The Return of Peace, Theodoor van Thulden
Perhaps I will give up television again. After a three-year fast, I am four days or so into being mesmerised by programmes in which young people and pensioners are filmed cavorting around various holiday resorts, ‘comedies’ about teenage ‘romance’, sombre documentaries about World War One and news reports on the pick’n’mix of wars around the globe.
I am forced back to sentimental songs.
The painting above by Theodoor van Hulden recalls the ancient teaching that justice and peace must be sought together. We note, as well, that the figure of Peace carries the cornucopia, the horn of plenty. In some paintings we see Peace and Abundance together. The painting is an allegory for the hoped-for effects of the Peace of Westphalia ( a.k.a The Peace of Exhaustion) after decades of bloody wars across Europe. Sound familiar?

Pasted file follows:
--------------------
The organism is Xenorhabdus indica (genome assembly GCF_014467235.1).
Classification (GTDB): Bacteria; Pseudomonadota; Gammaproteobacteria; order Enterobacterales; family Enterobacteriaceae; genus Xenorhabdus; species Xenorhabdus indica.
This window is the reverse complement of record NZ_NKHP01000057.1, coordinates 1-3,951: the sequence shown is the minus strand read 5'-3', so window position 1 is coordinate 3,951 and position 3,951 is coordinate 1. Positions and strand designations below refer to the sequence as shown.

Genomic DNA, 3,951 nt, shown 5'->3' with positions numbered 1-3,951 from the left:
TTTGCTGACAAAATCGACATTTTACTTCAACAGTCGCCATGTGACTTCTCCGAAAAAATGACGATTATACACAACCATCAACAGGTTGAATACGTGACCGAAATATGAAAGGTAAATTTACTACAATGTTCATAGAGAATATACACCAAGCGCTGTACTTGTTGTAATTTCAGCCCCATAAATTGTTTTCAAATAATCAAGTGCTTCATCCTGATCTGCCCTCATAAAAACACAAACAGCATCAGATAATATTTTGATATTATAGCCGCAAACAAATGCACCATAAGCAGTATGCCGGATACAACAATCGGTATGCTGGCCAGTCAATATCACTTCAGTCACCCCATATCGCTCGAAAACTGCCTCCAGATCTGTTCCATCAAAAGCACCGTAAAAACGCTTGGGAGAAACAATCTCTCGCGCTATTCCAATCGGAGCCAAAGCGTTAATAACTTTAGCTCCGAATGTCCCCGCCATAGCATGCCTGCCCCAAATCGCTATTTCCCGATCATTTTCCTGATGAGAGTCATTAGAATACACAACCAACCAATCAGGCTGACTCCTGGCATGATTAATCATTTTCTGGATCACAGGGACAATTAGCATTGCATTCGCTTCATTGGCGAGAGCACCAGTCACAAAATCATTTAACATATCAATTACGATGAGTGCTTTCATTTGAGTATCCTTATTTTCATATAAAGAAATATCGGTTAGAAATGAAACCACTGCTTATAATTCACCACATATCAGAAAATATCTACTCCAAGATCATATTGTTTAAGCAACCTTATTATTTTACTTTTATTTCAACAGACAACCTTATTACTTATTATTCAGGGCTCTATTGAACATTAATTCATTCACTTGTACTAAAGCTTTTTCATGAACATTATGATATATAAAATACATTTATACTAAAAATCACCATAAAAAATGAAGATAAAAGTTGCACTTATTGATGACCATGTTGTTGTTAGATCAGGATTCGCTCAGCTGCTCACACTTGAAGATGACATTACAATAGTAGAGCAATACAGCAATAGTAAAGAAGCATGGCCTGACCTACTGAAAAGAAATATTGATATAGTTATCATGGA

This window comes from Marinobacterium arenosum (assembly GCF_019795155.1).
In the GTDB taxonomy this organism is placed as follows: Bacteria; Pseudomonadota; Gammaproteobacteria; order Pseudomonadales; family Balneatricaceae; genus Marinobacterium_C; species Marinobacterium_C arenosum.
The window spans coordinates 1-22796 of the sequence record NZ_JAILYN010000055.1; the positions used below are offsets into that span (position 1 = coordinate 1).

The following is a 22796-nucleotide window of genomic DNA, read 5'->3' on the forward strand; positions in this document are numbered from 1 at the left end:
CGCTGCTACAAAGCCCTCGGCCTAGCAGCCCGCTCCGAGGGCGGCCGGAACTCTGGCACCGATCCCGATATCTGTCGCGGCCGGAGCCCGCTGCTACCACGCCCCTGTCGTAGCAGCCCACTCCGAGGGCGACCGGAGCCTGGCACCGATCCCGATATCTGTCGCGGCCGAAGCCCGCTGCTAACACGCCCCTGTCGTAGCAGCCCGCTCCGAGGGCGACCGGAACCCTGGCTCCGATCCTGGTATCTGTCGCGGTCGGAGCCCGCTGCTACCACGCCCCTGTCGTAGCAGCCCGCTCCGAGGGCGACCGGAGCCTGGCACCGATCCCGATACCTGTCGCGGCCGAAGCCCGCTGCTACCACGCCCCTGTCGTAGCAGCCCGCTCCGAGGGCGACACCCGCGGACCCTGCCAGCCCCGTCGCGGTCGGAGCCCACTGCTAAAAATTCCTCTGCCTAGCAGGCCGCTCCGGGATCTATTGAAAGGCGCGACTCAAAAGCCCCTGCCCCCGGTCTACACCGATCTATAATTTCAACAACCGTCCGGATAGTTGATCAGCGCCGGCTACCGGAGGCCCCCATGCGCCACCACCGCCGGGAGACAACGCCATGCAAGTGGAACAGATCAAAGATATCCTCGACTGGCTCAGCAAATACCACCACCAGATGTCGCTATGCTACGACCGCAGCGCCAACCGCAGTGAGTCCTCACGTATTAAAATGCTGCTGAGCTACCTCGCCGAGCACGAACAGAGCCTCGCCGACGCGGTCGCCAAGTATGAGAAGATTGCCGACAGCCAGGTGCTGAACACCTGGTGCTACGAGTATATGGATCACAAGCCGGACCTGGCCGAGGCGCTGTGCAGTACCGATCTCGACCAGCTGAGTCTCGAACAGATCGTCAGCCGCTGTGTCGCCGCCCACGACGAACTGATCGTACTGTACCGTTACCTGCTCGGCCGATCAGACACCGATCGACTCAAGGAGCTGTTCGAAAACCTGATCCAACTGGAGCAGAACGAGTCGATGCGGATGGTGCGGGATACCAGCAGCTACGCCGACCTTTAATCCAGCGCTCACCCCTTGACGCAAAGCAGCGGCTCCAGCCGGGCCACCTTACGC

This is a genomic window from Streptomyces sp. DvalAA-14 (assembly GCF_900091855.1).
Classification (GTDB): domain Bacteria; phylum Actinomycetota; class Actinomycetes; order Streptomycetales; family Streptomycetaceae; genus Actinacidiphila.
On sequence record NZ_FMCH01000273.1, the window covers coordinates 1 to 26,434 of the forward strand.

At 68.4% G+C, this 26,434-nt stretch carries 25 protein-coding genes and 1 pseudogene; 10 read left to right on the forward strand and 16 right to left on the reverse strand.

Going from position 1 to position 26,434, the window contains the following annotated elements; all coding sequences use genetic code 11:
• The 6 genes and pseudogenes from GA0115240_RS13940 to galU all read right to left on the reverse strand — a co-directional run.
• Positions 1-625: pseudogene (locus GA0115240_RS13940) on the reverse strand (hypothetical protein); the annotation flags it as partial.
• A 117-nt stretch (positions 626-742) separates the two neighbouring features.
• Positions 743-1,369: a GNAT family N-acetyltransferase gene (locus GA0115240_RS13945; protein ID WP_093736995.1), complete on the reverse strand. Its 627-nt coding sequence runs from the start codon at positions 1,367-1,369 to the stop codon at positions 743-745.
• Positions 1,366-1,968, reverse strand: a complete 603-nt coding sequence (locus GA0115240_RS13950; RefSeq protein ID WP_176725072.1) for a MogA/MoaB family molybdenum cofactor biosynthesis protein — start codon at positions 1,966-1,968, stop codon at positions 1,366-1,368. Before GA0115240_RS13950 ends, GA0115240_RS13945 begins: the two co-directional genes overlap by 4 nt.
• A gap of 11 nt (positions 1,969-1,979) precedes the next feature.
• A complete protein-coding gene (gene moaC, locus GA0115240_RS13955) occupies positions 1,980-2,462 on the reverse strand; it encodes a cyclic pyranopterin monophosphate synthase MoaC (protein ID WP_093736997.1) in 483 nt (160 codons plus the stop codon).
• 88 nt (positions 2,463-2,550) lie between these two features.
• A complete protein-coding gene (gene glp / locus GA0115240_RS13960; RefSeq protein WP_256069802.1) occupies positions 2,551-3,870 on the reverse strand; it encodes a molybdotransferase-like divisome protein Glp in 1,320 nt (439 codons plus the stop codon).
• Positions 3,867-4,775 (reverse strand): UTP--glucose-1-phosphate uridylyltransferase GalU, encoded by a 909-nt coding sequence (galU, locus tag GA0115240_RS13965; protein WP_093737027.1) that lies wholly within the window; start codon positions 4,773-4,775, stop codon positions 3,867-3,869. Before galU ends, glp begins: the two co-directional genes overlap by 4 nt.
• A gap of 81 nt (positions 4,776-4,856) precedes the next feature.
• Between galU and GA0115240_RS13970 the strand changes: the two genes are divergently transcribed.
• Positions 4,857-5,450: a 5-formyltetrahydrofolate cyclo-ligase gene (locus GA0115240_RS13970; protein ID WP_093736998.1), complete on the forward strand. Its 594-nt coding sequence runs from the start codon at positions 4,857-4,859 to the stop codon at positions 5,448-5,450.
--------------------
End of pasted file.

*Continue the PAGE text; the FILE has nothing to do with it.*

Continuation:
In our modern world, the question is always – and is most terribly pertinent at this time: Whose justice? Whose peace? I was considering this yesterday, whilst reading a piece about the Middle East which quoted the provisions of international law, jus ad bello and jus in bello. These precepts are derived, as the non-Christian writer acknowledged, from the old teachings of the Catholic Church.
The Catechism of the Catholic Church instructs us as follows:
2304 Respect for and development of human life require peace. Peace is not merely the absence of war, and it is not limited to maintaining a balance of powers between adversaries. Peace cannot be attained on earth without safeguarding the goods of persons, free communication among men, respect for the dignity of persons and peoples, and the assiduous practice of fraternity. Peace is “the tranquillity of order.” Peace is the work of justice and the effect of charity.
That’s about all there is to say. I, alone on the Internet, it seems, have no temporal solutions.
And here’s a plug for my favourite website about devout priests in the First World War: Remembering Father William Doyle SJ.